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Murray Journal

Three Girl Scouts create Halloween costume closet for their school

Dec 01, 2023 11:43AM ● By Julie Slama

Viewmont students, fifth-grader Preslee Andrew, sixth-grader Willow Hackwell and fifth-grader Laykin Cheney, put together a Halloween costume closet for their Girl Scout Bronze Award. (Photo courtesy of Jamie Cheney)

Three Viewmont girls were amongst 93 being honored by Girl Scouts of Utah in early November.

They received their Bronze Award, the highest award a Junior Girl Scout can earn. The girls identified a project in their community to improve, organized a plan and put it in action. 

Sixth-grader Willow Hackwell and fifth-graders Preslee Andrew and Laykin Cheney of troop 865, doubled the required 20 hours by creating a Halloween costume closet at their school and ensured its sustainability.

“We learned last Halloween there had been a lot of kids around school who didn’t have any costumes, so we decided we were going to do a costume drive and have a supply of costumes for students this year,” said Preslee on the day before Halloween.

The girls learned to market their idea by advertising to families via ParentSquare, the school communication application with parents.

“We had a bin by the front doors of the school with a sign we made so people had a place to donate costumes,” Preslee said.

Willow said the trio also organized the donations by creating a catalog, with the size, description and photograph of each of the 75 costumes now available at their school. 

“We learned how to plan and organize and stay on track. We put it together in a binder,” she said. 

The girls, and a neighbor, modeled the costumes for the photographs.

“That was the fun part,” Laykin said.

All three girls planned to wear costumes from the closet this past Halloween.

New and gently used costumes range from a clown and a bumble bee to Barbie and the Mona Lisa. The costumes were cleaned and mended, if necessary, then organized and labeled and put into large Ziplock’s that can be checked out for Halloween parties, trunk-or-treats, the school parade as well as trick-or-treating.

The Girl Scouts’ project, which began last February, was still receiving donations in October. They decided to share the additional 35 costumes with nearby Horizon Elementary.

Laykin said she was happy that they could share costumes with others.

“We don’t need all of them in our school and other schools probably have the same problem with kids not feeling included by not having a costume,” she said. “We’re helping make other kids happy.”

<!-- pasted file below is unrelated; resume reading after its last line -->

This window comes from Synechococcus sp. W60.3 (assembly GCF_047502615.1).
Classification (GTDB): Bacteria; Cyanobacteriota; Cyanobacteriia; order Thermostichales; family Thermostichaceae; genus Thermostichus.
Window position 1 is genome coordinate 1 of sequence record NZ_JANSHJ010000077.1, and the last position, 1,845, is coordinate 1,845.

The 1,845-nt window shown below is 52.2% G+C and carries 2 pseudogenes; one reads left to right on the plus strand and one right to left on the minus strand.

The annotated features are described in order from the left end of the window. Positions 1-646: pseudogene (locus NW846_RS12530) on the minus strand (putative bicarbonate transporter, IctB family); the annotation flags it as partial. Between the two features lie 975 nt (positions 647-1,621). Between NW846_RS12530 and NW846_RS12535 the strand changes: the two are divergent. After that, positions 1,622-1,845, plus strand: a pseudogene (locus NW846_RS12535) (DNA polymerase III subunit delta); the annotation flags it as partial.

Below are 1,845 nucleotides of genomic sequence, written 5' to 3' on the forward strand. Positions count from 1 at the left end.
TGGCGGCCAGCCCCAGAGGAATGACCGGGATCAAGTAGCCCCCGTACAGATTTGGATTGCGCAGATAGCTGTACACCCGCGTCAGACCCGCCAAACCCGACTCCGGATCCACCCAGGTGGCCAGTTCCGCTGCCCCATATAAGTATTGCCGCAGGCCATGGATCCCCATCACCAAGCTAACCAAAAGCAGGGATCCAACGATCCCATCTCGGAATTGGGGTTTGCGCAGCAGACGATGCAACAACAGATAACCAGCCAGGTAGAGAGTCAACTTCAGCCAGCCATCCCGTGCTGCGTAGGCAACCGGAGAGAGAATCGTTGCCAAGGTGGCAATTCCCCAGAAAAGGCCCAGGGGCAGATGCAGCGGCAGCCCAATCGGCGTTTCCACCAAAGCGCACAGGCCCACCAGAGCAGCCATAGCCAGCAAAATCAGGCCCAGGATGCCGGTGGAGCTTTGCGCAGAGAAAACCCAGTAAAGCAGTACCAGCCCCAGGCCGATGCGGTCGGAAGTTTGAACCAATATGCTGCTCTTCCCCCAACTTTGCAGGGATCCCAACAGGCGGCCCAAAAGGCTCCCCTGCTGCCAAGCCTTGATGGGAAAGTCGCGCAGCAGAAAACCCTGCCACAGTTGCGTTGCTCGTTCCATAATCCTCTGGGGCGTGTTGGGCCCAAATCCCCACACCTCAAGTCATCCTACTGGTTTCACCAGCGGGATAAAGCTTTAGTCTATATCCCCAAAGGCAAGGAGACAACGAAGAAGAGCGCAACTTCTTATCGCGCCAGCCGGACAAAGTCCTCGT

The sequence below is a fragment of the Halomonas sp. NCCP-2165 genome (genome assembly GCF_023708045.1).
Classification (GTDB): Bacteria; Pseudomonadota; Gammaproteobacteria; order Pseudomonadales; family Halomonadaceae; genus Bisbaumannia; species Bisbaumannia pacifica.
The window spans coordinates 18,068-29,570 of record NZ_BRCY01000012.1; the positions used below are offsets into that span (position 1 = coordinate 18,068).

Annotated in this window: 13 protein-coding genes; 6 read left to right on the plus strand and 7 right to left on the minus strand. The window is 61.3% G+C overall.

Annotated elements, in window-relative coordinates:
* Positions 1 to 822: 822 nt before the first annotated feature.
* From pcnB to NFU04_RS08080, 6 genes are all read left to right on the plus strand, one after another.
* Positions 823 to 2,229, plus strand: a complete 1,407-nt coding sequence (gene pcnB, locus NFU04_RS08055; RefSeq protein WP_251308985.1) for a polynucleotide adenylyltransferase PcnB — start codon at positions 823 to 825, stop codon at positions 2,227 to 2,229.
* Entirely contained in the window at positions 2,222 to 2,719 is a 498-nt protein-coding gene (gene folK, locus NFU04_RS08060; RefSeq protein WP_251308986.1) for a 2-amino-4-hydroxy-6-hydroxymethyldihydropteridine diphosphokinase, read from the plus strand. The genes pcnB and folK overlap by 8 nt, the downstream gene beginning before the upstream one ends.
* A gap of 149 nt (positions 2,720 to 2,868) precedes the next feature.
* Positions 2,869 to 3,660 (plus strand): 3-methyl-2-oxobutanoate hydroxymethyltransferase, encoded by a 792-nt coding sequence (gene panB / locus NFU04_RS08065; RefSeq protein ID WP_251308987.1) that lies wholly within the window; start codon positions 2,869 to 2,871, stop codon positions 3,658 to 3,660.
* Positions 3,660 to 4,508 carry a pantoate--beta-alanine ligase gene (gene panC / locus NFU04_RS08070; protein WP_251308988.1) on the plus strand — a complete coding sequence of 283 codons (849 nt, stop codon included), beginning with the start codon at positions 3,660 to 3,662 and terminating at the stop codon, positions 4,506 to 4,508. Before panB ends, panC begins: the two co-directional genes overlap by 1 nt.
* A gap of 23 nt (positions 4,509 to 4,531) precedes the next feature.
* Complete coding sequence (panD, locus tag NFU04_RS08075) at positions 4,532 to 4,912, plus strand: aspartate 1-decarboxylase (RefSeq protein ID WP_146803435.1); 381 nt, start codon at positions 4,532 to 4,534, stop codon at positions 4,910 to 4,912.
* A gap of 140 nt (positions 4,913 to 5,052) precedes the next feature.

The girls created a PowerPoint and presented their project to about 35 members of the school PTA, who agreed they would keep up the costume closet to ensure its sustainability for future students. Laykin also presented the project to Murray’s Board of Education.

“It was fun to make the slides and add some Halloween images that we presented,” Willow said. “It gave us a chance to tell our story and how we wanted to help people who didn’t have costumes.”

Troop leader Jamie Cheney said through the project the girls not only used their computer skills to put together the PowerPoint presentation, but also used oral and written communication skills and organizational and management skills. They practiced budgetary skills by using troop funds they earned from selling cookies to pay for supplies they needed, such as catalog supplies, bags and storage bins.

The girls said the idea to get costumes donated came from their school counselor, Heather Preece.

“They asked me if there were any needs that the school had that they might be able to help with,” she said. “The pressing need that I had at that moment were Halloween costumes for children who may be new to the country, who may not be able to put something together at home, or whose family may have forgotten. Not all families celebrate Halloween, but for children coming to school sad without a costume (or for families asking for help), I wanted to be able to have a couple of choices to offer them.”

She said the generous outpouring of the community gave the Girl Scouts enough costumes to organize and fill four huge storage bins. She said that families also donated some trick-or-treat buckets.

“This makes it so easy to show the options to children, particularly when children are still learning English or are sad,” Preece said.

She’s familiar with “this phenomenal group of girls.” Last year, the troop created birthday bags using decorated gift bags to hold birthday party supplies, cake mix and $5 for oil and eggs. 

“They gave these to me for families who may need some extra help to make their children’s birthdays special,” Preece said. 

Cheney said they also prepared and gave similar holiday bags last year.

“Every year we try to do something service-based for the school,” she said. “This shows the girls can do something that can affect people for a long time. Sometimes you do service like you take a meal with someone and that’s great. This service is one that can be built upon as they’re going to put the bin out every year to keep adding to the costume closet, and it can also help other schools.”

Preslee agrees: “I like that we know these costumes are going to a good cause and people in the school as well as others are going to be affected by this change for a long time.” λ